Léni Whitford, a nurse from France, discovered her passion for painting during the COVID-19 lockdown. Little by little, she crossed over from the medical world to the artistic one to begin painting her own experiences through portraits, sharing the experiences and trials faced by her colleagues during the pandemic.
“This global crisis has transformed everyone including me” “My experience as a caregiver transformed me and now the pandemic has inspired my first collection of paintings”
Intensive care, oil on canvas, 2020, is a series of several paintings, communicating the extreme exhaustion and frustration felt by caregivers during the pandemic. “This global crisis has transformed everyone including me”, says Léni. “My experience as a caregiver transformed me and now the pandemic has inspired my first collection of paintings”. Léni’s paintings are powerful representations in time that move us to feel the range of emotions - exhaustion, fear, hope – of women and men on the front lines of the pandemic.
Women of science have often used crocheting and clothes stitching to help understand complex scientific processes and facts. This was the case of pioneering French midwife Angélique du Coudray (1712-1794) who created a mannequin of textiles to teach trainee midwives on all steps of properly attending childbirth. At that time, female midwives were barred from medical studies. In 1759, du Coudray published a midwifery manual “Abrégé de l’art des accouchements” illustrating important manoeuvres to preserve the safety of women and their new-borns at the moment of birth.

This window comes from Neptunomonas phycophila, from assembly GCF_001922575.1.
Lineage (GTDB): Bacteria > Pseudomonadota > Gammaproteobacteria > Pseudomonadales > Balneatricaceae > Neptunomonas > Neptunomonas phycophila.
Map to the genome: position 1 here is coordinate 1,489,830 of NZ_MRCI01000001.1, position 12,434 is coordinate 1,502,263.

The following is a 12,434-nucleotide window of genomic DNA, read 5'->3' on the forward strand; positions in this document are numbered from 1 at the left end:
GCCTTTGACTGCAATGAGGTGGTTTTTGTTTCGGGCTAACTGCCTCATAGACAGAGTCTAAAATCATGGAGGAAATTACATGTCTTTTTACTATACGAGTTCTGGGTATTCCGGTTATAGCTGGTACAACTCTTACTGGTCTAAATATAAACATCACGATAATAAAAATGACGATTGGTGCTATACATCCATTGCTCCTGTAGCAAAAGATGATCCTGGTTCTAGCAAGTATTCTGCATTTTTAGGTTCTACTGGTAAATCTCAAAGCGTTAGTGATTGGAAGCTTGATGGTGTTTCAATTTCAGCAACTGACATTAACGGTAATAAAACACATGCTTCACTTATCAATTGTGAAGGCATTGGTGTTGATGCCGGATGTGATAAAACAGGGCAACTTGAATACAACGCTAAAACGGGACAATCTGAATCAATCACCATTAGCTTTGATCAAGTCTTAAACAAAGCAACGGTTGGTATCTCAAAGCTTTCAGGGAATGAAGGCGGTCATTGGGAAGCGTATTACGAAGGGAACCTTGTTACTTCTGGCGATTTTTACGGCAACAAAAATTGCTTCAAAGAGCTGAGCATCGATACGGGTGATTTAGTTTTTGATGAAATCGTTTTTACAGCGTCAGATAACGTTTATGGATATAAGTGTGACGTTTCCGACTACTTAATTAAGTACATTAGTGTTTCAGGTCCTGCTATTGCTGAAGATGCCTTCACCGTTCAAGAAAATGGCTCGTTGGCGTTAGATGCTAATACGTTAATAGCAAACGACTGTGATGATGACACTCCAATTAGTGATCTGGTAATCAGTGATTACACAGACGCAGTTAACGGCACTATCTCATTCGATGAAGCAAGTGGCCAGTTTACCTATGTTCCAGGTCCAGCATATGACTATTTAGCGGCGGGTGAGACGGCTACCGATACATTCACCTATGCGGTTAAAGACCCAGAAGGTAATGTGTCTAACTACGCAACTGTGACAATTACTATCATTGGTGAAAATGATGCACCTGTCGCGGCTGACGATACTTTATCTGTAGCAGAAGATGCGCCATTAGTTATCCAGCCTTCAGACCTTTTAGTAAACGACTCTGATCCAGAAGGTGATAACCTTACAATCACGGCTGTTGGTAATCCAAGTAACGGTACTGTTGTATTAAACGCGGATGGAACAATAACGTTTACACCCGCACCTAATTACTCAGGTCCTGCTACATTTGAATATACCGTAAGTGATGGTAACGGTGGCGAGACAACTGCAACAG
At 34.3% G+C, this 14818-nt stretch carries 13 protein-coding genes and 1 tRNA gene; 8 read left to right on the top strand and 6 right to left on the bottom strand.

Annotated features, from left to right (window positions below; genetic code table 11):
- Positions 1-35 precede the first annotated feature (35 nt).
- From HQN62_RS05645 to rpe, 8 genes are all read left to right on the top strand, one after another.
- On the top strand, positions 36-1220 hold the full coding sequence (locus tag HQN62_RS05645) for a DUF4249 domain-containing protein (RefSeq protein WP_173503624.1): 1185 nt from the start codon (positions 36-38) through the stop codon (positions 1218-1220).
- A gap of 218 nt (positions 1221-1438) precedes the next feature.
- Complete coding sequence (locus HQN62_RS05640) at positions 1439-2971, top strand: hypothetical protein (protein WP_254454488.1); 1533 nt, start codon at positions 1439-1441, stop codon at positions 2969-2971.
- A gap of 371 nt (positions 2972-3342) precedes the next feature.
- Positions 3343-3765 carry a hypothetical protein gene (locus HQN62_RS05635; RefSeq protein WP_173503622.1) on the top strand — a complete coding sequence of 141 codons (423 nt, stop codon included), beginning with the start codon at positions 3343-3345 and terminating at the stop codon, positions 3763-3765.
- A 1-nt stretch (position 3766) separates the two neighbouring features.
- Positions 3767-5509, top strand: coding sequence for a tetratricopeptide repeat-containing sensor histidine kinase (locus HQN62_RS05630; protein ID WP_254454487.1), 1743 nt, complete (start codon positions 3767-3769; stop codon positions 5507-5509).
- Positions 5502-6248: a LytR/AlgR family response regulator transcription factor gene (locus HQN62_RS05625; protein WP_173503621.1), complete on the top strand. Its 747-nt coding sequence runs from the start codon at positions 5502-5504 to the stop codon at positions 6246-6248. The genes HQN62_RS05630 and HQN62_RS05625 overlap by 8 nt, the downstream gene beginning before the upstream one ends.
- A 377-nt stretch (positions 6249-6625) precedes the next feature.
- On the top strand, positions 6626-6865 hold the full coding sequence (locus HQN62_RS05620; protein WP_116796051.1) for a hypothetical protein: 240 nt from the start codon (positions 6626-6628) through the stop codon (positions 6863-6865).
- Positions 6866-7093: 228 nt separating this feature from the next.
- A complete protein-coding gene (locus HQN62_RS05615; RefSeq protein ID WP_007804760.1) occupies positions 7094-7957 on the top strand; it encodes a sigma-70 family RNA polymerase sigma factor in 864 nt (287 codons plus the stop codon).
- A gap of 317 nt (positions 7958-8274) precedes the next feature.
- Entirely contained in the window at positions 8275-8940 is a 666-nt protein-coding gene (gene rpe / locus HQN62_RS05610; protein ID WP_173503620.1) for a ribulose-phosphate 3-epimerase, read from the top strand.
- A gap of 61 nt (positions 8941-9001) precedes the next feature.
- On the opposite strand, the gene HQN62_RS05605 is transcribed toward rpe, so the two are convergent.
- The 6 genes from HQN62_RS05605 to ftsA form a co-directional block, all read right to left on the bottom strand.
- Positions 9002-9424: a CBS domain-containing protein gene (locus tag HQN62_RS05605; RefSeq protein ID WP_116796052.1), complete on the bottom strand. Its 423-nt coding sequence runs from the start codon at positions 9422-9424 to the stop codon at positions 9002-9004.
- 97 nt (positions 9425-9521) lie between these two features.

Her trainees practiced various manipulations in mock births on the life-size obstetrical mannequin and were well prepared to handle dangerous situations, such as with twins and breech presentation. Du Coudray succeeded against the opposition of male surgeons when Louis XV recognized that she was instrumental to reducing chid mortality and commissioned her to travel across France to teach the art of midwifery. She taught thousands of students and even male medical doctors and became a symbol of French medical progress.